Sunday, January 13, 2008

Readings: Bad Year...Good Book

I’ve been having remarkably good luck finding books that are worth reading of late. Among these is the latest novel by Nobel laureate, J .M. Coetzee, entitled Diary of a Bad Year. I’m about 2/3 of the way through the book at this point, and enjoying it immensely.

Without going into too much detail here, I should say something about the unique format of the text itself. The novel is based on the idea that an eminent South African novelist, known only as “C.”, currently residing in Australia (all characteristics of Coetzee himself) has been commissioned by a German publisher to contribute to a book which will collect opinions concerning the contemporary world, composed by several prestigious writers. Because he is infatuated by her physical appearance, C. hires a youngish, sexy, woman (age 29), who lives on an upper floor in his apartment building (he lives on the ground floor), to type his manuscript. He simply wants her presence in his apartment, where he lives alone.

The format of the novel is unique. On the top of each page, we get a portion of one of the opinions C. has written for inclusion in the book. Then, somewhere down the page, under a dividing line, we get a piece of the narrative which drives the action of the novel, in the form of C.’s thoughts about the woman, Anya, and her place in his life. Once she is hired, we also start seeing her thoughts, below his, again under a dividing line. At some point, we start seeing conversations between the two, as remembered by C. or by Anya. Once C. has learned that Anya lives with a man named Alan, a Yuppie investment broker, we begin to see the interaction between Alan and Anya on the lower part of the page, below the C. section. (No pun intended.)

Usually the opinions that C. has written extend over several pages, while the thoughts of C. or Anya, or the interactions between C. and Anya, or between Anya and Alan, are contained on one page, or one page and the page that faces it. This means the reader has to decide in what order he will read the various sections of the text. He also has to decide whether Coetzee intends the reader to find any correlation between the opinions C. is composing and the narrative plot of the novel.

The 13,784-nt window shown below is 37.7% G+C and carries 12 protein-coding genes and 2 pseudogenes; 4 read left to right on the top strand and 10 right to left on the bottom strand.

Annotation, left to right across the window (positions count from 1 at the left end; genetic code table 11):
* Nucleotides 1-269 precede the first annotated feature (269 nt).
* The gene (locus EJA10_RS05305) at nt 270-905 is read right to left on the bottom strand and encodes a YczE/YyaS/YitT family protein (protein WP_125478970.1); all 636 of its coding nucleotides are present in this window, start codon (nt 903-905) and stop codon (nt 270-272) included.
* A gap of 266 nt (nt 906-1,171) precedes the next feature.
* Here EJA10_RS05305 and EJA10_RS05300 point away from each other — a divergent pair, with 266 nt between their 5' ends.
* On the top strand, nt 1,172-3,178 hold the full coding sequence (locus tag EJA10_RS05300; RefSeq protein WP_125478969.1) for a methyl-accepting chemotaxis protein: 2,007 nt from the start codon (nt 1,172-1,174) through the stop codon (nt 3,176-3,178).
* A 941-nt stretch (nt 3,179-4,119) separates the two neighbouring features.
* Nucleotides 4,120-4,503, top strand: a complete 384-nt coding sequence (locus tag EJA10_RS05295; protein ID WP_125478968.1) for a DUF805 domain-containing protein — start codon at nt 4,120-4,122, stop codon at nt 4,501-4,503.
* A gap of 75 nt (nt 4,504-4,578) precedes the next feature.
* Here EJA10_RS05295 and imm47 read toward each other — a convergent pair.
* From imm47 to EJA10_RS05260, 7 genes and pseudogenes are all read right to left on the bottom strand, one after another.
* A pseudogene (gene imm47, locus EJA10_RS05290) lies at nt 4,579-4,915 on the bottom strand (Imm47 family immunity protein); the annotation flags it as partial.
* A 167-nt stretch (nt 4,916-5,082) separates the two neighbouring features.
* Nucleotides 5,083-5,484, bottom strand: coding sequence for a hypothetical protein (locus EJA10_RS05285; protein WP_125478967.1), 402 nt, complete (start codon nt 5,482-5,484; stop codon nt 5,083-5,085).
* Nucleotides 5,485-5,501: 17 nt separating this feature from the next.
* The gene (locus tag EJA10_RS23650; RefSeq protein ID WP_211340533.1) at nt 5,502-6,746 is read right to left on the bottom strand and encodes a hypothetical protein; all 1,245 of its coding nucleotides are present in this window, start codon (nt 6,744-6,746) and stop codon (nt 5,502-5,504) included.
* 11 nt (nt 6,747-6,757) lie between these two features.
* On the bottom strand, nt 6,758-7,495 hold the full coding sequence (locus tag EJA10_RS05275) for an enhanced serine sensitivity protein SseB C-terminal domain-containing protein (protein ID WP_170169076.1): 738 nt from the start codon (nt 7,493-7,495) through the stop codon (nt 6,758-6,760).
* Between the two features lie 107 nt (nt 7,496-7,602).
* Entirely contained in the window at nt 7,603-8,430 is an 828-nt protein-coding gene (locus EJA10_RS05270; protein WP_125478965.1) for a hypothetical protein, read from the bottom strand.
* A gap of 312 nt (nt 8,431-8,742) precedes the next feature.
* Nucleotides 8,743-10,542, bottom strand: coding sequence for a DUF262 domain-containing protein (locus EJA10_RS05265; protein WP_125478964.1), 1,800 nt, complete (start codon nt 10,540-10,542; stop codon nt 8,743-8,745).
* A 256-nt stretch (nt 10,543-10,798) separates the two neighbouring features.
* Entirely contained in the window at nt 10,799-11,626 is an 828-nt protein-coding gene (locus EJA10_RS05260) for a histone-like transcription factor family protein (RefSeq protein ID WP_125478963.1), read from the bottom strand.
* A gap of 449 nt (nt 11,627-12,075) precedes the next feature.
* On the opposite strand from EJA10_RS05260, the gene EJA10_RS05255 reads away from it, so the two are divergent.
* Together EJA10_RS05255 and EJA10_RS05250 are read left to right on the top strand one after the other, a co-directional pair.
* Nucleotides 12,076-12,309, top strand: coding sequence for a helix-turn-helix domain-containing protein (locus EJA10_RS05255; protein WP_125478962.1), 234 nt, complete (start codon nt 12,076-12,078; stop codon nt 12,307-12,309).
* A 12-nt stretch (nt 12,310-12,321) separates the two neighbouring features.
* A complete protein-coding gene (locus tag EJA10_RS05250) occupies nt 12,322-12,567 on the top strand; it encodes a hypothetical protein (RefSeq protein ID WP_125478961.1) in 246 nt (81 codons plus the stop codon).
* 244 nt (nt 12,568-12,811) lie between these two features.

The plot comes to center on the attraction of C. for Anya; on Anya’s self-consciously sexy, T&A-oriented, flirtation with C.; and on Alan’s developing plot to use Anya to embezzle C.’s three million dollar fortune, using spyware that he has implanted in C.’s computer on a diskette containing Anya’s transcriptions of C.’s work.

Whew! That’s more summary than I had intended to write. What I had intended was to share some excerpts clipped from C.’s opinions, all of which are interesting, as well as entertaining. Here, for instance, is one that relates well to my own constant refrains concerning dualism and cognitive dissonance:

On talkback radio ordinary members of the public have been calling in to say that, while they concede that torture is in general a bad thing, it may nonetheless sometimes be necessary. Some even advance the proposition that we may have to do evil for the sake of a greater good. In general they are scornful of absolutist opponents of torture: such people, they say, do not have their feet on the ground, do not live in the real world. (Diary of a Bad Year, p.17)

As it is in the United States, so it is in Australia, apparently. Next we can observe that Machiavelli would have made a jim-dandy neocon:

Machiavelli says that if as a ruler you accept that your every action must pass moral scrutiny, you will without fail be defeated by an opponent who submits to no such moral test. … Necessity…is Machiavelli’s guiding principle. (Ibid., p.18)

Here is where C.’s opinion dovetails with what I have posted in the past in the category of “cognitive dissonance”:

Thus is inaugurated the dualism of modern political culture, which simultaneously upholds absolute and relative standards of value. The modern state appeals to morality, to religion, and to natural law as the ideological foundation of its existence. At the same time it is prepared to infringe any or all of these in the interest of self-preservation. …The kind of person who calls talkback radio and justifies the use of torture in the interrogation of prisoners holds the double standard in his mind in exactly [this] way: without in the least denying the absolute claims of the Christian ethic (love they neighbor as thyself)… (Ibid. p.18)